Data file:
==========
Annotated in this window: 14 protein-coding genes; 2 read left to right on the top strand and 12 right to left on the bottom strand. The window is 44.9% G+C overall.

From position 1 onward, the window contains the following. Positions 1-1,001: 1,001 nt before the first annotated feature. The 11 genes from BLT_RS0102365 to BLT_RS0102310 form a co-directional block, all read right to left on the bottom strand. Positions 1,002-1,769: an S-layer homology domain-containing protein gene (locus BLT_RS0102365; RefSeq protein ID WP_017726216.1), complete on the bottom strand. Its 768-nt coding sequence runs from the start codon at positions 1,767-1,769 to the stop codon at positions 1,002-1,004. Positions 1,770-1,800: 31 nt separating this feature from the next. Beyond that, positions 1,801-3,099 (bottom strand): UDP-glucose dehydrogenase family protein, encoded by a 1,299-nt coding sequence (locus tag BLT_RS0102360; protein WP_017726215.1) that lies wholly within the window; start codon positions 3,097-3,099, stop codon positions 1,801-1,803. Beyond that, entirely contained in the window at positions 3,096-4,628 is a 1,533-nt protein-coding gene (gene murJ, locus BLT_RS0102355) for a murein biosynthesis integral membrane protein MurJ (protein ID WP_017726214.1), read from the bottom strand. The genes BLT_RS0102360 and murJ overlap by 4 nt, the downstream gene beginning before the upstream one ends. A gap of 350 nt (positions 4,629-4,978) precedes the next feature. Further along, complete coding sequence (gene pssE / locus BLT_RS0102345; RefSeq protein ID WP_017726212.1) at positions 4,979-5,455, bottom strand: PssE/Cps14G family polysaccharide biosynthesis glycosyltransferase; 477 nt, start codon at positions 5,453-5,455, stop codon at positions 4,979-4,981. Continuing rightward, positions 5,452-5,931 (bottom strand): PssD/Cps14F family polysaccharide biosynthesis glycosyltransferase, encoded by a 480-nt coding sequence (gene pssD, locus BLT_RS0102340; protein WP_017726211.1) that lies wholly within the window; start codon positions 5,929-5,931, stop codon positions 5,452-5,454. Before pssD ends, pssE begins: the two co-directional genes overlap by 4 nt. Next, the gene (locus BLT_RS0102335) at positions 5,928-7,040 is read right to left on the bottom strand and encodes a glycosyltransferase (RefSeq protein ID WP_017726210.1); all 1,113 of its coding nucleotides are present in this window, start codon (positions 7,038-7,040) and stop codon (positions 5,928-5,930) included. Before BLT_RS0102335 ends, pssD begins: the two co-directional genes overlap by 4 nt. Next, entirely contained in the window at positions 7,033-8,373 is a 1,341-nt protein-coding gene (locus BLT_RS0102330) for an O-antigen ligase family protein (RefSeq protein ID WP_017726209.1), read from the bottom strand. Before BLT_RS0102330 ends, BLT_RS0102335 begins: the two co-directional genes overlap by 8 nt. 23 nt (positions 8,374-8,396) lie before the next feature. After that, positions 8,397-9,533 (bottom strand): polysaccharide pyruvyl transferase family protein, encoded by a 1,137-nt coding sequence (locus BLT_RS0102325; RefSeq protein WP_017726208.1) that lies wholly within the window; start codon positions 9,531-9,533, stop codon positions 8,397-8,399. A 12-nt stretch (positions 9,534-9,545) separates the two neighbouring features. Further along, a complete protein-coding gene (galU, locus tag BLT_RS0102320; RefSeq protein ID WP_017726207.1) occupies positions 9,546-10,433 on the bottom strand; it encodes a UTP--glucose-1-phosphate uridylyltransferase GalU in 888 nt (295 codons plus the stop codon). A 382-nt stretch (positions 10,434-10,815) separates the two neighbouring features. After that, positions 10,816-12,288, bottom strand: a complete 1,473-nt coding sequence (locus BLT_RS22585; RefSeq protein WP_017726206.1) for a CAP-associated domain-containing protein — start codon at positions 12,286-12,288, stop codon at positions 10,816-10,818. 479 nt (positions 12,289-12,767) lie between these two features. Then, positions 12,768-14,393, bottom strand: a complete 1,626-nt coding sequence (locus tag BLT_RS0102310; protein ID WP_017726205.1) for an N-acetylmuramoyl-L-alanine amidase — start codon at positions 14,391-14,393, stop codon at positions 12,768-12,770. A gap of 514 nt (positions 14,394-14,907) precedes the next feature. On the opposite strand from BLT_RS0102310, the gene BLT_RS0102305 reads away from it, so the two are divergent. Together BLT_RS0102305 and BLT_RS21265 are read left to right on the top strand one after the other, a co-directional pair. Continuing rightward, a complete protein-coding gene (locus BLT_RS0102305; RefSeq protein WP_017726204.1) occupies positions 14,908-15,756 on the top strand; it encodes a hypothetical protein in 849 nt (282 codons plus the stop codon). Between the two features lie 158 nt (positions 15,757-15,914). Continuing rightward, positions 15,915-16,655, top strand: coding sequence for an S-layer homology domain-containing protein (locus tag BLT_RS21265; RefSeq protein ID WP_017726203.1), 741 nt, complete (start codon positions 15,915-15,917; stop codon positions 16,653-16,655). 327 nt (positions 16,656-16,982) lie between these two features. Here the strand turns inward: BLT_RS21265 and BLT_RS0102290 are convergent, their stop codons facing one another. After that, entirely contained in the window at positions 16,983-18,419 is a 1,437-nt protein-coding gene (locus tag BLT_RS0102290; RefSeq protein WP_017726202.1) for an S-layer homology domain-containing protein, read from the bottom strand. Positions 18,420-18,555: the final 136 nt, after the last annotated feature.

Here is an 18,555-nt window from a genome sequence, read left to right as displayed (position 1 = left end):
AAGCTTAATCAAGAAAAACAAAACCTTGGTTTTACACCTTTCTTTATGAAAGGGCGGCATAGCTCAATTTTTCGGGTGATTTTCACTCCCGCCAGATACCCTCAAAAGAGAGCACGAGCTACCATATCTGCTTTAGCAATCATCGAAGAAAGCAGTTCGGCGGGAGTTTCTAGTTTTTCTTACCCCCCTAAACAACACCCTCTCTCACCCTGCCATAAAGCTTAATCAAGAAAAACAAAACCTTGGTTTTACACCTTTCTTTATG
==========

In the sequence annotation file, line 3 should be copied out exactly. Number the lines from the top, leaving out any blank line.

Here is an 18,555-nt window from a genome sequence, read left to right as displayed (position 1 = left end):